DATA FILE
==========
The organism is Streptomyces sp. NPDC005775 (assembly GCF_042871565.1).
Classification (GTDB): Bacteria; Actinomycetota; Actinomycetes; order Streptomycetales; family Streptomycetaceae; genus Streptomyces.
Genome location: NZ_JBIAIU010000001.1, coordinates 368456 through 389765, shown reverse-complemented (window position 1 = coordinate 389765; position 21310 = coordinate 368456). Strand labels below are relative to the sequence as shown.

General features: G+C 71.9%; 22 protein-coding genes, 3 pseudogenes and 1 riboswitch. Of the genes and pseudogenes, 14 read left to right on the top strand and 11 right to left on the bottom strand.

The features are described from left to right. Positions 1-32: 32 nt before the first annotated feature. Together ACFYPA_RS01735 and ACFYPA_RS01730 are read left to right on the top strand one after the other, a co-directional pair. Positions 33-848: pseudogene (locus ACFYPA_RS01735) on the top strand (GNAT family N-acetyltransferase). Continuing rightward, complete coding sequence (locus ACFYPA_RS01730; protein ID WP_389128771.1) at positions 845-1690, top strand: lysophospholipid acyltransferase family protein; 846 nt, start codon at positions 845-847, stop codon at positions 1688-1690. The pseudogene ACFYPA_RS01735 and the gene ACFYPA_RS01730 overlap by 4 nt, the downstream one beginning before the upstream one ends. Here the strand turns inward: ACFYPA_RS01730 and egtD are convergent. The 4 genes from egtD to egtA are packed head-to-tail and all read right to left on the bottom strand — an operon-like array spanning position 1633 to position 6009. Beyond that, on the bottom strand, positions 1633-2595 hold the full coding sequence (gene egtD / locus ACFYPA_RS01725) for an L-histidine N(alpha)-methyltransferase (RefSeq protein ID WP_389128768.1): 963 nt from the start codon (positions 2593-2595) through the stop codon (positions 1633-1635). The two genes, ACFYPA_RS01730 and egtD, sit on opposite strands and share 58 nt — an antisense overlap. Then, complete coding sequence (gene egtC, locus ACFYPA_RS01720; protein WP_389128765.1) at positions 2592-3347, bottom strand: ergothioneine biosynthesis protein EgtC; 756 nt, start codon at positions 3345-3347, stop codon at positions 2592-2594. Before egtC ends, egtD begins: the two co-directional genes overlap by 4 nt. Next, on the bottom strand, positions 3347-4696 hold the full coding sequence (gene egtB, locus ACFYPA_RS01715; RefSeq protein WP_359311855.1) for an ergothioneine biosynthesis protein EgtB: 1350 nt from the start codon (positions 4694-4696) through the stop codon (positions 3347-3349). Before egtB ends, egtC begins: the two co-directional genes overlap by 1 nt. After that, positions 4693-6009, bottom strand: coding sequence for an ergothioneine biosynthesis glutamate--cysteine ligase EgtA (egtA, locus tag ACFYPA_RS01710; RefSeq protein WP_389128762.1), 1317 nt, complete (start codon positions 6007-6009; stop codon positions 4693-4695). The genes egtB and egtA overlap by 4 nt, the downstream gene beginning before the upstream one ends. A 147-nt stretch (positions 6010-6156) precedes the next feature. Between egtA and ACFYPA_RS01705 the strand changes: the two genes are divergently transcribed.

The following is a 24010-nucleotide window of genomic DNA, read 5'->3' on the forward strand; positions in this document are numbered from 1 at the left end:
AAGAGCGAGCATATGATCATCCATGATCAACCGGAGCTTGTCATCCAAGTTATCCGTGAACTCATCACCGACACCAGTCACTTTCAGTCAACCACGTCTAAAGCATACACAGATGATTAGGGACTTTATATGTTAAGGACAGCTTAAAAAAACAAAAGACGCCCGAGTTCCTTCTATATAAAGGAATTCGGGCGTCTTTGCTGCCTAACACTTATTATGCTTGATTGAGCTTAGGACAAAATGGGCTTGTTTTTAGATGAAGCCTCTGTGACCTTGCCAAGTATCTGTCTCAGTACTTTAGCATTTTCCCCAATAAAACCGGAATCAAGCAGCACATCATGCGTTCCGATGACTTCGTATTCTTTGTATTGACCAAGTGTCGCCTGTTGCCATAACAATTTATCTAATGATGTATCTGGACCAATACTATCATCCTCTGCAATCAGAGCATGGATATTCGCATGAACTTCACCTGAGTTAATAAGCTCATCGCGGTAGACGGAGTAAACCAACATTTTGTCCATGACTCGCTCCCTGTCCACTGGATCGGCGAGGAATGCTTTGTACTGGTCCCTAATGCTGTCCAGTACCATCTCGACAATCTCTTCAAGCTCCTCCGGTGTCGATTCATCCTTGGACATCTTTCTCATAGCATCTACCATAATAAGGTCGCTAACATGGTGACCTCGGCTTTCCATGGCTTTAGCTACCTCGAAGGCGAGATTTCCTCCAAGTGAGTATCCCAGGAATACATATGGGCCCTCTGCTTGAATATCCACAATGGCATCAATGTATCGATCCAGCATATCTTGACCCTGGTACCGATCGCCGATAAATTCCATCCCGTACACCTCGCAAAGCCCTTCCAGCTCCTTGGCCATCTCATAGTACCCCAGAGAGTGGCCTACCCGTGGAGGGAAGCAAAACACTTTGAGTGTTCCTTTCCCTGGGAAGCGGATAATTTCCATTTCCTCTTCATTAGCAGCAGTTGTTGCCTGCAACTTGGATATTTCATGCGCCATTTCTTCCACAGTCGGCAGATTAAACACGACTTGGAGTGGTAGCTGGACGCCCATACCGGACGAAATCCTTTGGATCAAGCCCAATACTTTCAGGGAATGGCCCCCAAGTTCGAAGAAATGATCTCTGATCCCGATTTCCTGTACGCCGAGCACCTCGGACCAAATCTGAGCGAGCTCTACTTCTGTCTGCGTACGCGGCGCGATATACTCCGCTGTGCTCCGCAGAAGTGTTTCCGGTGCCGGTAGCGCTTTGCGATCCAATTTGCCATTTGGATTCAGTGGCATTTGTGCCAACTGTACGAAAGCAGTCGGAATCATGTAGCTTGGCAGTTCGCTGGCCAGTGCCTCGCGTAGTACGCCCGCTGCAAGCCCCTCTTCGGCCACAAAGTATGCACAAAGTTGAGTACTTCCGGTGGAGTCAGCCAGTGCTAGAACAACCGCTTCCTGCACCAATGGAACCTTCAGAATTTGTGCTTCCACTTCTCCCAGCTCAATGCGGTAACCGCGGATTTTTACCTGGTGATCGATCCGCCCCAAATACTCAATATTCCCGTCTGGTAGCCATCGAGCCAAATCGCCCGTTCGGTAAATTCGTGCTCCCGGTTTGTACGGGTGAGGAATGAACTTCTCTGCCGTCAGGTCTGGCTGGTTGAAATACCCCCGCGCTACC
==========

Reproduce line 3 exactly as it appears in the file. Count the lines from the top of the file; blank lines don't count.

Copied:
Genome location: NZ_JBIAIU010000001.1, coordinates 368456 through 389765, shown reverse-complemented (window position 1 = coordinate 389765; position 21310 = coordinate 368456). Strand labels below are relative to the sequence as shown.